After a year off due to the COVID-19 pandemic, Arts on Terry has returned to Patchogue this Sunday.
A poetry tent, a canopied stage for live music, and two large main tents for arts and cultural organizations lined the block on the sunny and windy afternoon. A few hundred people walked Terry Street to soak in the dozens of painters, photographers, poets, musicians and artisans who set up private stations to promote their passions with the Patchogue community.
Among them was former New York Daily News photographer Clarence Sheppard, who despite having lost his tent to the wind, said he was enjoying the event.
A lifelong educator who runs an elementary level photography program through the Sag Harbor School District, Sheppard was accompanied by his wife, Natalie Byfield and a wide variety of his work, which included photos from an exhibition to Ghana, family portraits and snapshots of icons like Michael Jordan and Keith Richards.
“Hopefully young people are gonna come out and check it out and talk to some of the artists who have been around,” he said of Sunday’s event. “I’m just hoping young kids get off their phones for a minute and walk around and see what’s going on in the area.”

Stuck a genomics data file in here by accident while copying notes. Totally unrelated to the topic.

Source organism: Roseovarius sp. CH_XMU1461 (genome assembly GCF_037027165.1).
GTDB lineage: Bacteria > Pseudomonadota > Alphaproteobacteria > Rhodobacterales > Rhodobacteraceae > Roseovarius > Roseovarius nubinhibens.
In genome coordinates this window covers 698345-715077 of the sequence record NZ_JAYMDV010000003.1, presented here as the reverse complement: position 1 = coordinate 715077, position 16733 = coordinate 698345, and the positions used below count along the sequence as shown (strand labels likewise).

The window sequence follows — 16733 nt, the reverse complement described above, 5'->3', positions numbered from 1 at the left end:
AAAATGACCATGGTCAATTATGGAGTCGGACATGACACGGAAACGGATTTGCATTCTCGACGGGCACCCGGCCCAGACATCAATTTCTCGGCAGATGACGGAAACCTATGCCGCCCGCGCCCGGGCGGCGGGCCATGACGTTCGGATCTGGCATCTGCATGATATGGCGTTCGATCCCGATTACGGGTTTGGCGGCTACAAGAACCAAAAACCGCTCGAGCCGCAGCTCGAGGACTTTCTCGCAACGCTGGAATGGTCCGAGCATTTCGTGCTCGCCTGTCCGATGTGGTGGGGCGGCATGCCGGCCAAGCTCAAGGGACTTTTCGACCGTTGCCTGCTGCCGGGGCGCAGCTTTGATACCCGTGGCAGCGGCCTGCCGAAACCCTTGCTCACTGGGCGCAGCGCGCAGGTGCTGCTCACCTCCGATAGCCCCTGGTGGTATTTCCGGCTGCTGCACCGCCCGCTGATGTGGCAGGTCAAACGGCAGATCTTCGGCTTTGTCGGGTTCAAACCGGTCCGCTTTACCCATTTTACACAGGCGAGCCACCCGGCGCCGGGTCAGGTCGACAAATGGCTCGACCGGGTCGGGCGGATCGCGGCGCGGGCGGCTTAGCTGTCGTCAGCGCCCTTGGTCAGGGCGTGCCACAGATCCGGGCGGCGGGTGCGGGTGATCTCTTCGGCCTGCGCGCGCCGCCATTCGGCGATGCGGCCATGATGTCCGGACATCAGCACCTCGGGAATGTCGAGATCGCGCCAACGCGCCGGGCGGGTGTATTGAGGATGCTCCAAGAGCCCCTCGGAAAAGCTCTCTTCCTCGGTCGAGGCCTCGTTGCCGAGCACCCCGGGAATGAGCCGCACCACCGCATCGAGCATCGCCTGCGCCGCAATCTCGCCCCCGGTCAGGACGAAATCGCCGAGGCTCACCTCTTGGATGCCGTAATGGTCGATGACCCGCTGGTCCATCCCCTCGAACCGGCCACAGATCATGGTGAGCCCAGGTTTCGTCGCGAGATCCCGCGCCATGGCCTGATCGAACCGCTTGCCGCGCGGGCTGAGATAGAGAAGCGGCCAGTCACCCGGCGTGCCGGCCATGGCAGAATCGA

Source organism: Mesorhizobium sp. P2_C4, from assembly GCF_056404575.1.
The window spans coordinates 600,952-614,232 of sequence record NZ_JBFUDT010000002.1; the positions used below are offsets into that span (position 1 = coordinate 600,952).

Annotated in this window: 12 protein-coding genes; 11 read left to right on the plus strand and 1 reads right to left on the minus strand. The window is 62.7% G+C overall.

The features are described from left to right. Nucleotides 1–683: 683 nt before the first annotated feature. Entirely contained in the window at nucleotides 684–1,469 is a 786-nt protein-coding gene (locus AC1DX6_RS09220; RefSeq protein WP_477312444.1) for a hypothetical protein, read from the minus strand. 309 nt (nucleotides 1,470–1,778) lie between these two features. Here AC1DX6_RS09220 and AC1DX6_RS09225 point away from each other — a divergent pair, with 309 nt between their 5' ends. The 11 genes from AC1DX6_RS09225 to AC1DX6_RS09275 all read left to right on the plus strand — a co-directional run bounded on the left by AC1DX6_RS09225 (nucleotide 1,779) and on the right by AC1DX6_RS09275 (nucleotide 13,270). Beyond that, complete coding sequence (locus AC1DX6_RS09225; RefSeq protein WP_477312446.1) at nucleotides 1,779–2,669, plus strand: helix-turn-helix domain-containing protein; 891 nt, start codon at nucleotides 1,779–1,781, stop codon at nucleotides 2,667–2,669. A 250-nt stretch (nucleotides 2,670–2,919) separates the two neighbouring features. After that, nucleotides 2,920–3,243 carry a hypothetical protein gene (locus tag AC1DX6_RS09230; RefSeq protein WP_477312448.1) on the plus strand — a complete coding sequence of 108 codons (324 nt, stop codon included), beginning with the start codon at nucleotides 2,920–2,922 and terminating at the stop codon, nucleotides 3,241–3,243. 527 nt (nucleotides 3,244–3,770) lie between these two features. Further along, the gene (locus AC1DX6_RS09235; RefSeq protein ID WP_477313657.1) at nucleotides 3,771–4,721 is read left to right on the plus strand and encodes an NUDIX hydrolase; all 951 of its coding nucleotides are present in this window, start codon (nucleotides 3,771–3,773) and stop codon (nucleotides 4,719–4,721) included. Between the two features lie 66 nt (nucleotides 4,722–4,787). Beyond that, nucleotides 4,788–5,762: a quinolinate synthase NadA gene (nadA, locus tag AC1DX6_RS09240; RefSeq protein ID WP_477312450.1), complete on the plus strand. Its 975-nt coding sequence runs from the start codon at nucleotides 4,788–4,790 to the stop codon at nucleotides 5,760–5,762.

As the afternoon went on, small crowds routinely gathered around and snapped photos of the 17 live painters scattered throughout the area. One of them, Murani Holmes, who “answered a call to art” five years ago, said she traveled from Brooklyn to support Patchogue’s art scene.
“Every time I go into Patchogue there’s always art and fun times,” Holmes said as she painted a frog on a large canvas that would be auctioned off in a few hours. “I just came out on a whim one day and it’s been a blast every time.”
“These live painters, they spend the entire time working on a piece that’s of their own conception, whatever they want to paint they’re more than welcome,” said Barbara Giacummo, the executive director of the Patchogue Arts Council, which runs the outing. “We have artists working with acrylics, we have artists working with collage then they paint over it, we also have a couple of people working in airbrush. They’re paid a small stipend and the artwork is then owned by PAC and we auction it off to raise money for the organization.”
Scroll down to explore 25 photos taken at the event. Click the 2, 3, 4 and 5 boxes to view them all.